Soviet-Israeli Ties

FOR the moment, East European reform has eclipsed all other areas of US-Soviet relations. But Europe is not the only region where shifts in Soviet foreign policy have produced a new political dynamic. In the Middle East, Moscow is working energetically to thrust itself back into the Arab-Israeli peace process. This effort is about to pay off as the improving climate of Soviet-Israeli relations is leading to a resumption of full diplomatic ties. The growing emigration of Soviet Jews to Israel, estimated at 100,000 over the next two to three years, the agreement in principle between El Al and Aeroflot to resume direct commercial flights between the countries, and the negotiations for a possible visit to Moscow next month by Vice Premier Shimon Peres all point to an increasingly positive diplomatic climate.

Enhancing this process is a greater flexibility on the Soviet side regarding their preconditions for renewed relations. Earlier, the USSR demanded complete Israeli withdrawal from the occupied territories; now Moscow seeks Israeli acceptance of an international conference and a place for the Palestine Liberation Organization at the negotiating table.

Moscow also abstained on the annual UN vote last month seeking Israel's expulsion from the General Assembly. This is the first time the Soviets failed to support this litmus test of solidarity against Israel since the motion was originally introduced in 1982. These events indicate is a concerted effort by the Soviet Union to cast aside the past 22 years of hostility and once again engage in a mutually beneficial diplomatic relationship with Israel.

How should the United States view this development? First, renewed Soviet-Israeli ties are not a setback for US-Israeli relations or for American influence in the region. Moscow is under no illusions as to the centrality of Washington's role in the peace process. It recognizes that the US is the only outside party that can hope to modify Israel's position on the occupied territories. As Georgy Rimsky of the Moscow-based Institute for World Economy and International Relations said, ``The paramount role in influencing Israeli thinking must be that of the US and not the USSR.''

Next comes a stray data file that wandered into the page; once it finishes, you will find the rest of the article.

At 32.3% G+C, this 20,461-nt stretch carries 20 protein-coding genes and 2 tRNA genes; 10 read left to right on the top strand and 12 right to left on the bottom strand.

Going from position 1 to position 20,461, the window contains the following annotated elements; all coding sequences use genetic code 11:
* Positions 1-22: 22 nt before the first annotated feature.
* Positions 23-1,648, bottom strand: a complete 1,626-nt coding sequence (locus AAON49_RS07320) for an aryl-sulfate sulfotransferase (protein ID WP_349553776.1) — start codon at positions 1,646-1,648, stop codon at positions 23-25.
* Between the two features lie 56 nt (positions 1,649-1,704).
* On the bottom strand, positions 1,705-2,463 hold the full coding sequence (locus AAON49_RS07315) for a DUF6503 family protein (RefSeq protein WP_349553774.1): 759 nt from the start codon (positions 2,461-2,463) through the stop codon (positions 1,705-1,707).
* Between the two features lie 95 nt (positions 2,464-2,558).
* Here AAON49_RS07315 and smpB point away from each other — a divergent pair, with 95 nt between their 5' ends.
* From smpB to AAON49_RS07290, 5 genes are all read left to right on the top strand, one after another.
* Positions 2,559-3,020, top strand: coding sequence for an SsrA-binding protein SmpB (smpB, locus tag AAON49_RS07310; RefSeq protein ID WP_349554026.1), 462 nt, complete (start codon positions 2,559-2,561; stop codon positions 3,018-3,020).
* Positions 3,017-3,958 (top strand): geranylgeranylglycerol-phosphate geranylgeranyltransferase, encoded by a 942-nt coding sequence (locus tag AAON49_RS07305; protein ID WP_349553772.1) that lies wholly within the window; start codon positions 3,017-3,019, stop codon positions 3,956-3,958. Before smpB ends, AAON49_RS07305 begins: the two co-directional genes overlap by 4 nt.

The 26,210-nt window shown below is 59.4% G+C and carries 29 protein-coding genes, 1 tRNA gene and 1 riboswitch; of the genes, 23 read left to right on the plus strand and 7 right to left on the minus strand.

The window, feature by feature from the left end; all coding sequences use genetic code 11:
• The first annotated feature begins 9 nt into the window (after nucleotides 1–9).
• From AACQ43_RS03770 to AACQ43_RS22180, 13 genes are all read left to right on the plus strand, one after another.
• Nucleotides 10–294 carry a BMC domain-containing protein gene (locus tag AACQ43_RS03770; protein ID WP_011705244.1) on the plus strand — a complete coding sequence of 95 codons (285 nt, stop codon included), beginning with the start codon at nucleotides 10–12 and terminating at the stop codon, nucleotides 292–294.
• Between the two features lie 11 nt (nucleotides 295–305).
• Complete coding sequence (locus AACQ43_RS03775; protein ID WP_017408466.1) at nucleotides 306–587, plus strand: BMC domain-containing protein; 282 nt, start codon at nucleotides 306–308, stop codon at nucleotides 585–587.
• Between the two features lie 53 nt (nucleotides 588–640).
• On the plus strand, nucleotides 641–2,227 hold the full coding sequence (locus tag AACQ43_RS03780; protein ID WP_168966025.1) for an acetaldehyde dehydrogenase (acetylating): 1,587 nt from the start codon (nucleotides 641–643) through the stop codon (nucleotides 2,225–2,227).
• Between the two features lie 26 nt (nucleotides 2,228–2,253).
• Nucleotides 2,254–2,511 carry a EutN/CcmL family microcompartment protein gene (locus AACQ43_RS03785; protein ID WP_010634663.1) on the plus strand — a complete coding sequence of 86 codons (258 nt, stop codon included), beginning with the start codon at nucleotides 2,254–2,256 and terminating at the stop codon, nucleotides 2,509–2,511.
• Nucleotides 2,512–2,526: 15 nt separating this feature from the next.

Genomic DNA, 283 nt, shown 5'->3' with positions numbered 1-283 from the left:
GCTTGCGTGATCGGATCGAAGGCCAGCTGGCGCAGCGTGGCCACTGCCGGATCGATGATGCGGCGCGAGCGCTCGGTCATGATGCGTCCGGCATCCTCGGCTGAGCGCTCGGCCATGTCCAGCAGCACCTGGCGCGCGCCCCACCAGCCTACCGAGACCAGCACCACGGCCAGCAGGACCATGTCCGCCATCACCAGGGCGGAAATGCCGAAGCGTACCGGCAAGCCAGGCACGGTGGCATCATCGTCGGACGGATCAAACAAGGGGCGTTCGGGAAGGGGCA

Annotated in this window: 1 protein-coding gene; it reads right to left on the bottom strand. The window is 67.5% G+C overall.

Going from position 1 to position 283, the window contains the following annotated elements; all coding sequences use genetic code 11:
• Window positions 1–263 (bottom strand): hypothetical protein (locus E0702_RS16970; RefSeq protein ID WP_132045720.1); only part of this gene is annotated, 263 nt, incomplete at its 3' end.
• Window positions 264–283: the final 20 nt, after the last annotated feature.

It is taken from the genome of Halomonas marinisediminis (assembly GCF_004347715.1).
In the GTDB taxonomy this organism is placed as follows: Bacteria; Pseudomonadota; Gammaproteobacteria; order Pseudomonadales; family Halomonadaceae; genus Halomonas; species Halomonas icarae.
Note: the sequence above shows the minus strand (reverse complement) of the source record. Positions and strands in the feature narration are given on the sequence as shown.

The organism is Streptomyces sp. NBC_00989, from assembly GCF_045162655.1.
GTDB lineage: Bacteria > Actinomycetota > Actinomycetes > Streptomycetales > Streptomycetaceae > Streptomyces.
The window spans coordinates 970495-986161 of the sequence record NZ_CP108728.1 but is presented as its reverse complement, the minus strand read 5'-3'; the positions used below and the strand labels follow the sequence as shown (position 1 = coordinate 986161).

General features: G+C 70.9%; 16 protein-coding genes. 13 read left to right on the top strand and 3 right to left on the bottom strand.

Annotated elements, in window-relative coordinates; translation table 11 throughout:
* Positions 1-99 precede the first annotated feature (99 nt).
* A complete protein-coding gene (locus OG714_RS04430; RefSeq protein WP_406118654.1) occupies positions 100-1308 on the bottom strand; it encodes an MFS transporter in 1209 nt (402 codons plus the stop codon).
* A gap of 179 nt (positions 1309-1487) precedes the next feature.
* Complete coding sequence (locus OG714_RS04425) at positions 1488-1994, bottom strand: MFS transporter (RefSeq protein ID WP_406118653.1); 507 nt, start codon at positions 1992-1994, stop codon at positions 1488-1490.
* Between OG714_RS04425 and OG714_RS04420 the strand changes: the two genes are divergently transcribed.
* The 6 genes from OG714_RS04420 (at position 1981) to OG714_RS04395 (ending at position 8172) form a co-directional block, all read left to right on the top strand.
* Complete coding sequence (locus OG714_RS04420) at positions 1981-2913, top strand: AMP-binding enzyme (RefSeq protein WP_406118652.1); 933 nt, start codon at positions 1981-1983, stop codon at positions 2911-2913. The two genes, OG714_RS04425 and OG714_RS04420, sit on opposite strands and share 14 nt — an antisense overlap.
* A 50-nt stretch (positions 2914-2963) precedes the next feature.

Second, this development will not automatically lead to a prominent Soviet role in the peace process. Indeed, renewed ties acknowledge the current political reality that neither superpower can unilaterally ``deliver'' both Arabs and Israelis to the negotiating table.

The challenge for US diplomacy, therefore, is to avoid the temptation of describing the Soviet-Israeli rapprochement in purely zero-sum terms. Washington should use this opportunity to explore the change in Soviet Middle East diplomacy and to determine if current circumstances allow for superpower cooperation aimed at promoting future negotiations.

The US should seek to clarify the Soviets' view on basic questions related to their role in the peace process. Is Moscow willing to adjust its view on the modalities of an international conference? Would the Soviets be able to persuade the Syrians to adopt a more conciliatory posture vis-`a-vis the peace process? Most important, is Moscow willing to expend in the region the political capital necessary that could prompt movement toward negotiations?

If the Soviets are indeed serious about casting aside their previous ideological and obstructionist policies and are willing to play a constructive role in the peace process, the US should work with them. Helping create the proper atmosphere between Arabs and Israelis will enhance the start of serious negotiations.

The US and USSR could not and should not attempt to impose their own framework. It is instructive to recall the abortive superpower talks of 1969-70 and the stillborn 1977 Geneva declaration. No breakthrough can be achieved toward a settlement until both Arabs and Israelis are willing to make difficult concessions.

The superpowers can send a clear signal of their desire to prevent an outbreak of fighting in the Middle East by taking common steps aimed at reducing their contribution to regional instability. The runaway arms race, principally financed by Washington and Moscow, does little to strengthen regional stability and in fact increases the chances that a single incident, `a la Sarajevo, 1914, could unleash war.

One prudent and constructive step would be for the US and USSR to agree to a Middle East arms-transfer moratorium that would coincide with vigorous diplomatic overtures. It would demonstrate to Arabs and Israelis alike that the path to greater security lies not with the military option, but with a stronger effort on diplomatic solutions.

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